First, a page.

I can’t say I was caught unaware when the bag snatcher stepped up to meet me, face to face. He calmly looked me in the eyes, seized the strap of my purse with both hands, and yanked it hard enough to break the leather against my shoulder. It happened much faster than you can read that sentence.
I gave my little shout and the creep was off and running, Bob on his tail. It took me several seconds to realize that I still had the purse clutched tightly in my hands. I could have laughed, but for the fact that my husband was in pursuit of a potentially dangerous criminal in a decidedly unsafe neighborhood.
The street we had walked was full of the necessities of life in this non-touristy part of Barcelona, lined with tiny hardware, shoe repair, and paint shops. We had been directed there, without any specific warning, in search of a few pieces of wood. Peeking through doorways seeking the lumberyard, we revealed ourselves as obvious outsiders. As we strayed ever further from the relative safety of La Rambla, we sensed a vague but growing threat of danger.
My antennas were out way before the interloper trespassed so suddenly into my aura. I didn’t see his approach, but I had already assumed a protective posture. Both my hands held the small purse I wore diagonally crossed over my chest.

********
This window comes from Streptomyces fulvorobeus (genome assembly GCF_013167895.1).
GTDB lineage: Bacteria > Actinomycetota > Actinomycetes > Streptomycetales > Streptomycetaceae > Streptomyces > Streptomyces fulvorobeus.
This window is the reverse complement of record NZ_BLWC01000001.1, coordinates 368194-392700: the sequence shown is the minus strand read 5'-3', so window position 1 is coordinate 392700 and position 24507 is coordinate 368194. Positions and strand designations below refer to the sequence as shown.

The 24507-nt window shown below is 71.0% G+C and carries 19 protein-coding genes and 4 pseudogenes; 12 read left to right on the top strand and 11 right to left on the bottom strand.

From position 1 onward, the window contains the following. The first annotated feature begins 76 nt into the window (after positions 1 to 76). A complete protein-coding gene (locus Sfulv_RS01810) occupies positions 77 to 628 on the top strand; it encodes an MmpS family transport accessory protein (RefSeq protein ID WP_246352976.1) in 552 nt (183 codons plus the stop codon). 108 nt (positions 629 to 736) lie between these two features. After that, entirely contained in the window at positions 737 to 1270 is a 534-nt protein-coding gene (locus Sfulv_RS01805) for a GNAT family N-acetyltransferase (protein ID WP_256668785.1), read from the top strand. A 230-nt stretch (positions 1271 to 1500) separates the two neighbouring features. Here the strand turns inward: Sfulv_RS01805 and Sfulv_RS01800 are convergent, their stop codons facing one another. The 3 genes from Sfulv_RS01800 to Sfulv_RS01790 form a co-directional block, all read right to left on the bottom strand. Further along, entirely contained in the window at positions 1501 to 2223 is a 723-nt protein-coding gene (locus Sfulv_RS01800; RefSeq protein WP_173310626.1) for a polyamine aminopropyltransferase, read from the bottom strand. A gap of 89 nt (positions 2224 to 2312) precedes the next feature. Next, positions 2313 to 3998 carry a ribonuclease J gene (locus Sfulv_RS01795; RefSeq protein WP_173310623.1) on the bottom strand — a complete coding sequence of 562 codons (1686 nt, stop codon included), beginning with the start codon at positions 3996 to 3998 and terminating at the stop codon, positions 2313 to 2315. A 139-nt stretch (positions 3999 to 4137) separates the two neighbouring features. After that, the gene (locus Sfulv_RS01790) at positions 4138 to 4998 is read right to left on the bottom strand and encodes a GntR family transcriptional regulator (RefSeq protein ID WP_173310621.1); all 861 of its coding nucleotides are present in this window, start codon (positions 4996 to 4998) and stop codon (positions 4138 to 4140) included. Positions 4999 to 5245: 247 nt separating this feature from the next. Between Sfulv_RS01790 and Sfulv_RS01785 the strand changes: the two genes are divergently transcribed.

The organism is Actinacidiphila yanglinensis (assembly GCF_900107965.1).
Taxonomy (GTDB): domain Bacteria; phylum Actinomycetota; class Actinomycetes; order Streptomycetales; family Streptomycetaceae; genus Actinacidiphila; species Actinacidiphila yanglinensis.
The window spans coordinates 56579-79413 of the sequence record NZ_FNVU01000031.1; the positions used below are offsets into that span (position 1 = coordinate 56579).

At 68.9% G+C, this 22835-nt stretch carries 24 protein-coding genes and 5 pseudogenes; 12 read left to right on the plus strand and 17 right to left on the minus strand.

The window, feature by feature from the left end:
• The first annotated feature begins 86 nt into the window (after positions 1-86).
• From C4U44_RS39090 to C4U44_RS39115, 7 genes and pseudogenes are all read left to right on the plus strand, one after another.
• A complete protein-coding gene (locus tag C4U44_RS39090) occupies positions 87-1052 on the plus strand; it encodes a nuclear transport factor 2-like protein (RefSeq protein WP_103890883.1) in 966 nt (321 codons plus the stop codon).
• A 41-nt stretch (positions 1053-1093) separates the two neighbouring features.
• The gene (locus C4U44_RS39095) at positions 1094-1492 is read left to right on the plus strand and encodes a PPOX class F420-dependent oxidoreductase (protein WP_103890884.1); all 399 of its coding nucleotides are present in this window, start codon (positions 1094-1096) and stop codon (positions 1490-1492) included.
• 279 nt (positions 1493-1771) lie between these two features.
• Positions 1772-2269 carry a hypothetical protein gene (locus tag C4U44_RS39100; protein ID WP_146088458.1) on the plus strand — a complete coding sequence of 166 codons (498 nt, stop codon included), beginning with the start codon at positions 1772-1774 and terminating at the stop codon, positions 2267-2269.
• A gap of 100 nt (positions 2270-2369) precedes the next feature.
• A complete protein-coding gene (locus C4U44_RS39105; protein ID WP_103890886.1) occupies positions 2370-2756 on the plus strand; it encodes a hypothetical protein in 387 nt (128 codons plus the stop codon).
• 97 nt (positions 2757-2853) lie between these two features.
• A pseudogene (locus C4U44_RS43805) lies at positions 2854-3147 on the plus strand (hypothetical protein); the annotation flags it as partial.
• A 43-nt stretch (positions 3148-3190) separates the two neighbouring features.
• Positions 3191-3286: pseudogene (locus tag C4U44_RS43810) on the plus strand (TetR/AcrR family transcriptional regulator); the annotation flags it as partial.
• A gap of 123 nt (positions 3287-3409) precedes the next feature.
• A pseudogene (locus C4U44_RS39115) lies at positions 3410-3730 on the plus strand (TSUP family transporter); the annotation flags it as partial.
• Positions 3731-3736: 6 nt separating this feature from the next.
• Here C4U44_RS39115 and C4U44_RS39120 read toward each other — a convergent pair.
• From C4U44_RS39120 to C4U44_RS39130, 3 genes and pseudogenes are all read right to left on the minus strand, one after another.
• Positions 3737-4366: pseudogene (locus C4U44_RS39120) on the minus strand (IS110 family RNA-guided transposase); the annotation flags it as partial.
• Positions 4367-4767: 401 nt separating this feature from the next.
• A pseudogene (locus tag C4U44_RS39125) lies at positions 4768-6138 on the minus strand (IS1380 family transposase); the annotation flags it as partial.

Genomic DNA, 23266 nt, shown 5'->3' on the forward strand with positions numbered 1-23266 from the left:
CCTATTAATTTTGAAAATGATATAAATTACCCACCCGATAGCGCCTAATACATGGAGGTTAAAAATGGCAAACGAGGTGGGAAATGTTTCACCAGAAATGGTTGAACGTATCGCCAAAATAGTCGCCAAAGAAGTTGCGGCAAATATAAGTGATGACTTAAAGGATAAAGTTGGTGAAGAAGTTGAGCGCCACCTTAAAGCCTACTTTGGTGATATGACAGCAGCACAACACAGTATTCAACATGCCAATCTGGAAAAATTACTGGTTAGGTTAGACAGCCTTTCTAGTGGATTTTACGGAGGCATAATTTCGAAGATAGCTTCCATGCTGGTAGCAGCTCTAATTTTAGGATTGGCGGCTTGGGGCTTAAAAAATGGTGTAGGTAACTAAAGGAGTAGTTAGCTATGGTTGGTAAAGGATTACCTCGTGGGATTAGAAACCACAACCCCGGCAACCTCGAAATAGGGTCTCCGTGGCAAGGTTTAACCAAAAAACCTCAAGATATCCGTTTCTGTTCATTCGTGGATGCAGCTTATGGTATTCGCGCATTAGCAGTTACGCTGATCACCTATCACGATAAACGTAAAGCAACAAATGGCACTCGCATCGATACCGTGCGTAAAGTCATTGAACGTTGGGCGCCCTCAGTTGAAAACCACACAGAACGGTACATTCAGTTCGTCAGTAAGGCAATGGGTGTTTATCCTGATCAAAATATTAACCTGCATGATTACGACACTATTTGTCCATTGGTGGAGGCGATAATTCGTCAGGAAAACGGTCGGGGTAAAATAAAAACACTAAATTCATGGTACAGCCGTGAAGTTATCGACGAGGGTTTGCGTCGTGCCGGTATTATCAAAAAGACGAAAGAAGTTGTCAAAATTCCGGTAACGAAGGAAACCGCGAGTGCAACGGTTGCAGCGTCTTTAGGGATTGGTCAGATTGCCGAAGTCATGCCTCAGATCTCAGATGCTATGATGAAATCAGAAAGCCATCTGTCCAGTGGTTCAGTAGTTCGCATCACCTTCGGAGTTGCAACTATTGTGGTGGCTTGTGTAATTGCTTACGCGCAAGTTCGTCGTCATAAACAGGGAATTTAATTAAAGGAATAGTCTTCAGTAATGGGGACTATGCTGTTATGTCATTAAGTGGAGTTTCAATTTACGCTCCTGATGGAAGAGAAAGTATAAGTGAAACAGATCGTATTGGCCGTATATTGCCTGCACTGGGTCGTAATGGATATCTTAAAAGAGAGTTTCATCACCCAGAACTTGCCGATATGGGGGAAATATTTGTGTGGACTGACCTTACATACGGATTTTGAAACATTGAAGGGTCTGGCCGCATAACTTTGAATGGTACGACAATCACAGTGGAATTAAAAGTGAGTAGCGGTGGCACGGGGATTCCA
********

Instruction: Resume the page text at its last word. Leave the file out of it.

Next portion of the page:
Bob was a few steps ahead of me and didn’t see the confrontation. It only lasted two seconds. It’s astonishing what analysis and conclusions the brain can manage in those instants. I thought the man looked ordinary but grave. He stood uncomfortably close and made uncommon eye contact. I thought he would speak. I thought he would ask a question, or offer advice. Against my will, I slipped into the trusting attitude of a traveler in a foreign land. And that was my mistake.
Perhaps I’d have reacted quicker or with more suspicion if the bag snatcher had looked sleazy, mean, or desperate. But he didn’t, and I gave him the benefit of any doubt. In those two seconds, the gentleman had all the opportunity he needed to seize the strap of my bag and yank.
My feeble objection was enough to get Bob’s attention. He whirled around and leapt into pursuit, his long stride a clear advantage. When the perp dashed into a crowded alley, I thought it was all over. Bob bellowed “Policia!” at a volume that would fill an amphitheater. I, far behind, expected to see the escaping sprinter blocked or tripped by the local loiterers.
On the contrary. The sea of people opened for his getaway, then closed up again to watch the tall guy run. They didn’t exactly block Bob’s path, but seemed to plant themselves firmly as obstacles. Bob had to give up.
For me, the humiliation suffered by the would-be thief was almost enough. Like a cat with a mouthful of feathers, he ran with nothing more than twelve inches of torn leather strap in his fist. Yet, I was shaken and weak-kneed immediately following the experience, and the after effects lingered for months. Despite the fact that I wasn’t hurt, I lost nothing of value, and Bob hadn’t been tripped in the chase, I felt victimized.
Excerpt from Travel Advisory: How to Avoid Thefts, Cons, and Street Scams
Chapter Five: Rip-Offs: Introducing… the Opportunist